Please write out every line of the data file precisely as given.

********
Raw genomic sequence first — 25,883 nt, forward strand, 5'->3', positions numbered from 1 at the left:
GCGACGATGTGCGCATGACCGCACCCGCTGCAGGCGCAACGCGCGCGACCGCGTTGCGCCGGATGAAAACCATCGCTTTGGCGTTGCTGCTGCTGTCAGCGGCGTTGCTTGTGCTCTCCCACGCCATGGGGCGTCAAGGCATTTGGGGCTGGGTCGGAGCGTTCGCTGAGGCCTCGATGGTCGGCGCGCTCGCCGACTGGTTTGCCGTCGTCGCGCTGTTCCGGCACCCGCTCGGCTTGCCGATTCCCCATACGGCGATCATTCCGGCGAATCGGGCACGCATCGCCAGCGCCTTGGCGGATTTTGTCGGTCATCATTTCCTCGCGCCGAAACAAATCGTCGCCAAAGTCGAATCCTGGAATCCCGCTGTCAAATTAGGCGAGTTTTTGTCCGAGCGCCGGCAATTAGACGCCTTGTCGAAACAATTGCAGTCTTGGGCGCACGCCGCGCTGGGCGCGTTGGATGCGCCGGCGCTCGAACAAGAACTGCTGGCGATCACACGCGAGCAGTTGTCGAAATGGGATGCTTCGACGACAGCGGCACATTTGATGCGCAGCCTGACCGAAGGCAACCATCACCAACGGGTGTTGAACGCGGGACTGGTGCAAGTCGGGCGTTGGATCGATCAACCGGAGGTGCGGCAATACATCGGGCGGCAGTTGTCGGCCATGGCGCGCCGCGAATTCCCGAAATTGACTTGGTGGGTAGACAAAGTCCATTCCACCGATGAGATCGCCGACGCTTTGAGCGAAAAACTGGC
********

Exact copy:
Raw genomic sequence first — 25,883 nt, forward strand, 5'->3', positions numbered from 1 at the left:
GCGACGATGTGCGCATGACCGCACCCGCTGCAGGCGCAACGCGCGCGACCGCGTTGCGCCGGATGAAAACCATCGCTTTGGCGTTGCTGCTGCTGTCAGCGGCGTTGCTTGTGCTCTCCCACGCCATGGGGCGTCAAGGCATTTGGGGCTGGGTCGGAGCGTTCGCTGAGGCCTCGATGGTCGGCGCGCTCGCCGACTGGTTTGCCGTCGTCGCGCTGTTCCGGCACCCGCTCGGCTTGCCGATTCCCCATACGGCGATCATTCCGGCGAATCGGGCACGCATCGCCAGCGCCTTGGCGGATTTTGTCGGTCATCATTTCCTCGCGCCGAAACAAATCGTCGCCAAAGTCGAATCCTGGAATCCCGCTGTCAAATTAGGCGAGTTTTTGTCCGAGCGCCGGCAATTAGACGCCTTGTCGAAACAATTGCAGTCTTGGGCGCACGCCGCGCTGGGCGCGTTGGATGCGCCGGCGCTCGAACAAGAACTGCTGGCGATCACACGCGAGCAGTTGTCGAAATGGGATGCTTCGACGACAGCGGCACATTTGATGCGCAGCCTGACCGAAGGCAACCATCACCAACGGGTGTTGAACGCGGGACTGGTGCAAGTCGGGCGTTGGATCGATCAACCGGAGGTGCGGCAATACATCGGGCGGCAGTTGTCGGCCATGGCGCGCCGCGAATTCCCGAAATTGACTTGGTGGGTAGACAAAGTCCATTCCACCGATGAGATCGCCGACGCTTTGAGCGAAAAACTGGC